DNA repair status plays a major role in mutagenesis, carcinogenesis and resistance to genotoxic agents. Because DNA repair processes involve multiple enzymatic steps, understanding cellular DNA repair status has required several assay procedures. We have developed a novel in vitro assay that allows quantitative measurement of alkylation repair via O6-methylguanine DNA methyltransferase (MGMT) and base excision repair (BER) involving methylpurine DNA glycosylase (MPG), human 8-oxoguanine DNA glycosylase (hOGG1) and yeast and human a basic endonuclease (APN1 and APE/ref-1, respectively) from a single cell extract. This approach involves preparation of cell extracts in a common buffer in which all of the DNA repair proteins are active and the use of fluorometrically labeled oligonucleotide substrates containing DNA lesions specific to each repair protein. This method enables methylation and BER capacities to be determined rapidly from a small amount of starting sample. In addition, the stability of the fluorometric oligonucleotides precludes the substrate variability caused by continual radiolabeling. In this report this technique was applied to human breast carcinoma MDA-MB231 cells over-expressing human MPG in order to assess whether up-regulation of the initial step in BER alters the activity of selected other BER (hOGG1 and APE/ref-1) or direct reversal (MGMT) repair activities.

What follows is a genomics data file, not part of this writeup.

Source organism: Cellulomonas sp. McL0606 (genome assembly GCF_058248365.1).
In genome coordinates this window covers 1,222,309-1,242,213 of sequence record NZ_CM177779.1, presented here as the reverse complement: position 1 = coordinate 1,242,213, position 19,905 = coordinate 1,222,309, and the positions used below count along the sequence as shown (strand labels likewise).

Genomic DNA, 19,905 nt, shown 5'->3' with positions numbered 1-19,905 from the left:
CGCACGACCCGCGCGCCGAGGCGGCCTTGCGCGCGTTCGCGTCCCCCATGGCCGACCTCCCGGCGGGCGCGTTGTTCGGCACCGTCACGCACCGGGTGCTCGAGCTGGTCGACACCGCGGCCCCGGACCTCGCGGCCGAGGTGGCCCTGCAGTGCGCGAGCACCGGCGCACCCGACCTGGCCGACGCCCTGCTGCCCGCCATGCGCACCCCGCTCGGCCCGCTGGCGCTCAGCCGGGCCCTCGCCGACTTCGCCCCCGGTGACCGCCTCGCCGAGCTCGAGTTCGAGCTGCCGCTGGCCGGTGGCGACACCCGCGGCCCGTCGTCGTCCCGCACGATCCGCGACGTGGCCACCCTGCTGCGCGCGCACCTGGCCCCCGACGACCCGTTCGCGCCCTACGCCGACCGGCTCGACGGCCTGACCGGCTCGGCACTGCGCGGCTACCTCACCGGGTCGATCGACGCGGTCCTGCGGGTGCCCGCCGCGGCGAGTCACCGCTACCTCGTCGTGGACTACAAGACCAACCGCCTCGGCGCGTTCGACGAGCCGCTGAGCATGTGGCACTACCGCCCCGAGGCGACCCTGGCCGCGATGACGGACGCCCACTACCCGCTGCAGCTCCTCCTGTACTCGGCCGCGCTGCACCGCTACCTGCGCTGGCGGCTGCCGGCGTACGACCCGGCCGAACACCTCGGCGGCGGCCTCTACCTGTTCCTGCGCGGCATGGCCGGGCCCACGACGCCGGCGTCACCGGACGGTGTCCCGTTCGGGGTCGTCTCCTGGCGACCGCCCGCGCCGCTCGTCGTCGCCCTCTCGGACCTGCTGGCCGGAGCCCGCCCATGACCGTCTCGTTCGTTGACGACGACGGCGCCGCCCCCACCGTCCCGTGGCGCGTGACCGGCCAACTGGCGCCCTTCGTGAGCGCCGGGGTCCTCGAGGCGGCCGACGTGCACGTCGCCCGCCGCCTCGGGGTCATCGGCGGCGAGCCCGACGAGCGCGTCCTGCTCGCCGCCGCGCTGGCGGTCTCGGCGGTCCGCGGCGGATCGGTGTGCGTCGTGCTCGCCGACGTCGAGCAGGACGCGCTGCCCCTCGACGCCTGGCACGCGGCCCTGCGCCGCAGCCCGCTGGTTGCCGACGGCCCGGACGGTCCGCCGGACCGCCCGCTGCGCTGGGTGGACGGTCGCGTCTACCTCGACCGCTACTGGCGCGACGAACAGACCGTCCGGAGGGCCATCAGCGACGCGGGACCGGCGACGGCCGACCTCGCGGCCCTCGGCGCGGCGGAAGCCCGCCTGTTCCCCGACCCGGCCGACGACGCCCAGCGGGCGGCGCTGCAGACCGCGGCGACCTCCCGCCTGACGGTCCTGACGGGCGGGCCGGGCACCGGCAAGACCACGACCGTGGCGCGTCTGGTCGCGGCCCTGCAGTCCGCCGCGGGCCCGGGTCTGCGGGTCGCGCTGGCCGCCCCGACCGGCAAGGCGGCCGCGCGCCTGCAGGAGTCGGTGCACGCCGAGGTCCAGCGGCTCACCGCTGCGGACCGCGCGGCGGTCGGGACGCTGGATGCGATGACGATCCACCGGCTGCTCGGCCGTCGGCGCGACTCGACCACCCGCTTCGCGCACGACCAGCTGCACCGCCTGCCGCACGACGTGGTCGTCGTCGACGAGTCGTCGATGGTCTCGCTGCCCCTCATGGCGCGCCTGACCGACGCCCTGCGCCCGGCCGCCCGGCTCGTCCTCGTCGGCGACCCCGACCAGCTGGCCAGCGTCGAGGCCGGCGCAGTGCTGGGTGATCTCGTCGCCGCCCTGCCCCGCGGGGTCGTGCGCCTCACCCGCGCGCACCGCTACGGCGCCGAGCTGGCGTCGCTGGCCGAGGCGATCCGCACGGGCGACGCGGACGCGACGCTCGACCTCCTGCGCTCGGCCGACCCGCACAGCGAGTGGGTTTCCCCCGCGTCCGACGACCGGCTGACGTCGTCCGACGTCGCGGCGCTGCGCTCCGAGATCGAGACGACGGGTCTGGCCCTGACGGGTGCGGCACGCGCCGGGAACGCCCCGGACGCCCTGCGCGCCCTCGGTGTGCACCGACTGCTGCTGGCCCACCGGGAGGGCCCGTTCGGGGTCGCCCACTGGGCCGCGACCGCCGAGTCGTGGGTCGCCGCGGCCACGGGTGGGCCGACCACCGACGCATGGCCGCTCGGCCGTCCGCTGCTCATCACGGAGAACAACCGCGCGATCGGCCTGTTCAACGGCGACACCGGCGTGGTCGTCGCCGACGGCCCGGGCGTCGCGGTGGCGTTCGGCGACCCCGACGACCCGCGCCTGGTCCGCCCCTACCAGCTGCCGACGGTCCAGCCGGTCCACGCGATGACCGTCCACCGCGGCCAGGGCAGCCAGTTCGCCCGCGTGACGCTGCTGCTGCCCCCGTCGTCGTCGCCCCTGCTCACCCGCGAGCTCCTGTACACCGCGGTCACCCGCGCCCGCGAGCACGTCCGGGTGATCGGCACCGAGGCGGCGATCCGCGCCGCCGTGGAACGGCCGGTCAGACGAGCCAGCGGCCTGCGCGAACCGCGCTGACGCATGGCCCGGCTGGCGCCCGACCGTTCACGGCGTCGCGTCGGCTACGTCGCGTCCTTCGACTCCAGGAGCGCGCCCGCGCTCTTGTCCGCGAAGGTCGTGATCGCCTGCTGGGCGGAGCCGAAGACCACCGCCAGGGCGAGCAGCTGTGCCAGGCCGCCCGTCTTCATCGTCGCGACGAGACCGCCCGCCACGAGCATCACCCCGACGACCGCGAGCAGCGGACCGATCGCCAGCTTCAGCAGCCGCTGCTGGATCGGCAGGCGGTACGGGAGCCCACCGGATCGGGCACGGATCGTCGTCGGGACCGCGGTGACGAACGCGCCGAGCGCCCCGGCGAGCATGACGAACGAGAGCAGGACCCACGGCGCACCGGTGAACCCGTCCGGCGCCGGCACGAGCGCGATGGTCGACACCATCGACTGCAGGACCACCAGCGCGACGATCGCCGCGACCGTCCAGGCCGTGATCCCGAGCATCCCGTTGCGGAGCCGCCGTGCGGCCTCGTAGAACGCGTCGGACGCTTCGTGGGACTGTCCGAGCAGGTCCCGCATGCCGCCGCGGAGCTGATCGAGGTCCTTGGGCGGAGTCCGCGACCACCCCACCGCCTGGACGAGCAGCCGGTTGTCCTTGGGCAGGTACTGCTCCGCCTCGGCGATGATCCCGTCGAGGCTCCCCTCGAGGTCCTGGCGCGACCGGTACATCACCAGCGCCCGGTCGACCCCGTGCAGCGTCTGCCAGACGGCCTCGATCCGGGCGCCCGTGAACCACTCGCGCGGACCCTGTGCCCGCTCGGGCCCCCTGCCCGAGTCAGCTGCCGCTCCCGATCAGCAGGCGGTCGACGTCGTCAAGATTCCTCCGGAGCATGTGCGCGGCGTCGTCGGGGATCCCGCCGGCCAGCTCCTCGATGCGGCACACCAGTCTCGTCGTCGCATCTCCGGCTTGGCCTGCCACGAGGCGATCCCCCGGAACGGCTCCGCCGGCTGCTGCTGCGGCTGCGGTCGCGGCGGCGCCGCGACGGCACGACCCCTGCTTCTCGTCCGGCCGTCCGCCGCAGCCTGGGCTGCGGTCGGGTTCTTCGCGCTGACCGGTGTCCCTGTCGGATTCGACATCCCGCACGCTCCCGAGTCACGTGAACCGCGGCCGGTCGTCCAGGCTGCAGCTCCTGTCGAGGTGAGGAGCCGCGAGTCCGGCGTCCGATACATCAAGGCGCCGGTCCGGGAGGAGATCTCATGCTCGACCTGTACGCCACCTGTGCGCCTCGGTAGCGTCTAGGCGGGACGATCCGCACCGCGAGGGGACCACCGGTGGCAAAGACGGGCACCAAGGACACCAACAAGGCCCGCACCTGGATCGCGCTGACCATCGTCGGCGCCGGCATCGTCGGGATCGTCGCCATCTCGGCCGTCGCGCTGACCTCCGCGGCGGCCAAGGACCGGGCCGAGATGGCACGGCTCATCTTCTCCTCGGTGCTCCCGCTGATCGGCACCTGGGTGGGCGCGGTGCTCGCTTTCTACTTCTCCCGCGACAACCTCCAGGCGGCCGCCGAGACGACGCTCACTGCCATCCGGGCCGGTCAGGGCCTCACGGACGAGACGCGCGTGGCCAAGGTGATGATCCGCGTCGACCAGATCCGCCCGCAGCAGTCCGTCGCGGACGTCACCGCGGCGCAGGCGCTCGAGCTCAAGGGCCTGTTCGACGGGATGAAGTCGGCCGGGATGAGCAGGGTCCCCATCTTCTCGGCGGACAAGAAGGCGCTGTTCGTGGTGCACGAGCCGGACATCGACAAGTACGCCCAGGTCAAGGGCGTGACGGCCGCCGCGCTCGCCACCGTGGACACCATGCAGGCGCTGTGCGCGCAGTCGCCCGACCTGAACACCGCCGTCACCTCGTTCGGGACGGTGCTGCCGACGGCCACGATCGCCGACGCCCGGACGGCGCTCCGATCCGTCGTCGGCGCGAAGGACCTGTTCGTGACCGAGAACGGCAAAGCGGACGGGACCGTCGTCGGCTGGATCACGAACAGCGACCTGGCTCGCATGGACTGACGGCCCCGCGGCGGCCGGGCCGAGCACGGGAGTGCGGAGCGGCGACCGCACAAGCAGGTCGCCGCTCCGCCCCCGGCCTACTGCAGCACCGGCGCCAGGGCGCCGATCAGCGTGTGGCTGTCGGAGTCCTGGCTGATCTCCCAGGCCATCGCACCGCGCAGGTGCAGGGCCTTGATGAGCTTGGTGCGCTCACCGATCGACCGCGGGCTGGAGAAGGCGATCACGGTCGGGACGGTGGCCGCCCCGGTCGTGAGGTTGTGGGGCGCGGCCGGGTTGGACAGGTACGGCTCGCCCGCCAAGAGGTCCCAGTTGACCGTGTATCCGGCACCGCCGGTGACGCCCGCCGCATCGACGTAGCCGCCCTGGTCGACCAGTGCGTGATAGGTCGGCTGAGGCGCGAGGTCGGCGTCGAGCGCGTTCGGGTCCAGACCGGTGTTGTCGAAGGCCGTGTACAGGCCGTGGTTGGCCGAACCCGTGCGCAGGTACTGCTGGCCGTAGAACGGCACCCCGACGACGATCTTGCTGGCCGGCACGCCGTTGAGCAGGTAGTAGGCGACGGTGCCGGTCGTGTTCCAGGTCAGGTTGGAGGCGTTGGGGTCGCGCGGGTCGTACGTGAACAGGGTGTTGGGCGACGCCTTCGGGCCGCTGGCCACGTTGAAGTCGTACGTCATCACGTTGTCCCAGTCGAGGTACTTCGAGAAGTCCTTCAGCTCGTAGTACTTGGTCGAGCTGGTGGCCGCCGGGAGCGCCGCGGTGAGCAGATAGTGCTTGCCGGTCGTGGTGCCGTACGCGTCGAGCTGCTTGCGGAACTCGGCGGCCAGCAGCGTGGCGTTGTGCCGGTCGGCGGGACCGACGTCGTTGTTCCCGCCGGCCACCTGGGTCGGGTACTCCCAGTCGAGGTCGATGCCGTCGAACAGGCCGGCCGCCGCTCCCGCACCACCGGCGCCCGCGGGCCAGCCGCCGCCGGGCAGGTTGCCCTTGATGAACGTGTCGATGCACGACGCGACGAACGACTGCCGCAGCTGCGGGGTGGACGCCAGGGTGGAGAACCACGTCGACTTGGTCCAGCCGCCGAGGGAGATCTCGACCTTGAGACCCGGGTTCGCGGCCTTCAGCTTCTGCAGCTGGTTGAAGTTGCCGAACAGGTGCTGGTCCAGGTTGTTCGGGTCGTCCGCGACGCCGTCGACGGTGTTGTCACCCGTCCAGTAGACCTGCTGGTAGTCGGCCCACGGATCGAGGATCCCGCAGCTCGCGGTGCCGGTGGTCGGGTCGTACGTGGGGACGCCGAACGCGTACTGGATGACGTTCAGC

|Original language||English (US)|
|Number of pages||9|
|Journal||Nucleic acids research|
|State||Published - Jun 15 2001|
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